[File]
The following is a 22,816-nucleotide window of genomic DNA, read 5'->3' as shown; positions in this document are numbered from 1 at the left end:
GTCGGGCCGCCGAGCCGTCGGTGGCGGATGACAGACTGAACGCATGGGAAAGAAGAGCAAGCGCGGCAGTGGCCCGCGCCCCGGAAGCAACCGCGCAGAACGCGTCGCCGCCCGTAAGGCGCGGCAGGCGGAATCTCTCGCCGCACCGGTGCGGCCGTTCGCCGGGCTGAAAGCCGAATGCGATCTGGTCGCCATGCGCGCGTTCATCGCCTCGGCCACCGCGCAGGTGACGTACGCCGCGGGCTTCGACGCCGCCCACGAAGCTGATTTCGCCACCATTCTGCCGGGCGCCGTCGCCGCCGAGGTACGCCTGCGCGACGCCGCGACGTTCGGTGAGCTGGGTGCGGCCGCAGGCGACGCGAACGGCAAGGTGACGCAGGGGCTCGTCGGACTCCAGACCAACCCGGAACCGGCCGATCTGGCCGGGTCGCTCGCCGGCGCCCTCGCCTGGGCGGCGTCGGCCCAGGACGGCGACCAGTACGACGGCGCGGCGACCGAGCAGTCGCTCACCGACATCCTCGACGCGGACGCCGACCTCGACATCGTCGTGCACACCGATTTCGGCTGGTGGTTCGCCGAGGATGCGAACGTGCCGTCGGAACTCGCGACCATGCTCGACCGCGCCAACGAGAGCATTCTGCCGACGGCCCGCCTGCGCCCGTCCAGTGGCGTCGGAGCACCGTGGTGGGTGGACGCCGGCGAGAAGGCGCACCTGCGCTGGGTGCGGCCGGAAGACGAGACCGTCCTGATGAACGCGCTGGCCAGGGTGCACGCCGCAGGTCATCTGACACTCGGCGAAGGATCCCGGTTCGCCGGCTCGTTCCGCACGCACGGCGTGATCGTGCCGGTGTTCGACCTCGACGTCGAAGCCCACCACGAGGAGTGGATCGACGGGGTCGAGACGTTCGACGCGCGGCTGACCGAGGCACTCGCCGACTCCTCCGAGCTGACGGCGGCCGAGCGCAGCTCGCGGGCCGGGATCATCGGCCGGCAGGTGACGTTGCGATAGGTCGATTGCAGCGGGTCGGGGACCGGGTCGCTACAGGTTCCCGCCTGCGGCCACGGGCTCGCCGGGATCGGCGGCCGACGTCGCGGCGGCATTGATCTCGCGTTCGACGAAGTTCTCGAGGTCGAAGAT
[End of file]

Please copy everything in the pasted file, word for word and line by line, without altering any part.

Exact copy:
The following is a 22,816-nucleotide window of genomic DNA, read 5'->3' as shown; positions in this document are numbered from 1 at the left end:
GTCGGGCCGCCGAGCCGTCGGTGGCGGATGACAGACTGAACGCATGGGAAAGAAGAGCAAGCGCGGCAGTGGCCCGCGCCCCGGAAGCAACCGCGCAGAACGCGTCGCCGCCCGTAAGGCGCGGCAGGCGGAATCTCTCGCCGCACCGGTGCGGCCGTTCGCCGGGCTGAAAGCCGAATGCGATCTGGTCGCCATGCGCGCGTTCATCGCCTCGGCCACCGCGCAGGTGACGTACGCCGCGGGCTTCGACGCCGCCCACGAAGCTGATTTCGCCACCATTCTGCCGGGCGCCGTCGCCGCCGAGGTACGCCTGCGCGACGCCGCGACGTTCGGTGAGCTGGGTGCGGCCGCAGGCGACGCGAACGGCAAGGTGACGCAGGGGCTCGTCGGACTCCAGACCAACCCGGAACCGGCCGATCTGGCCGGGTCGCTCGCCGGCGCCCTCGCCTGGGCGGCGTCGGCCCAGGACGGCGACCAGTACGACGGCGCGGCGACCGAGCAGTCGCTCACCGACATCCTCGACGCGGACGCCGACCTCGACATCGTCGTGCACACCGATTTCGGCTGGTGGTTCGCCGAGGATGCGAACGTGCCGTCGGAACTCGCGACCATGCTCGACCGCGCCAACGAGAGCATTCTGCCGACGGCCCGCCTGCGCCCGTCCAGTGGCGTCGGAGCACCGTGGTGGGTGGACGCCGGCGAGAAGGCGCACCTGCGCTGGGTGCGGCCGGAAGACGAGACCGTCCTGATGAACGCGCTGGCCAGGGTGCACGCCGCAGGTCATCTGACACTCGGCGAAGGATCCCGGTTCGCCGGCTCGTTCCGCACGCACGGCGTGATCGTGCCGGTGTTCGACCTCGACGTCGAAGCCCACCACGAGGAGTGGATCGACGGGGTCGAGACGTTCGACGCGCGGCTGACCGAGGCACTCGCCGACTCCTCCGAGCTGACGGCGGCCGAGCGCAGCTCGCGGGCCGGGATCATCGGCCGGCAGGTGACGTTGCGATAGGTCGATTGCAGCGGGTCGGGGACCGGGTCGCTACAGGTTCCCGCCTGCGGCCACGGGCTCGCCGGGATCGGCGGCCGACGTCGCGGCGGCATTGATCTCGCGTTCGACGAAGTTCTCGAGGTCGAAGAT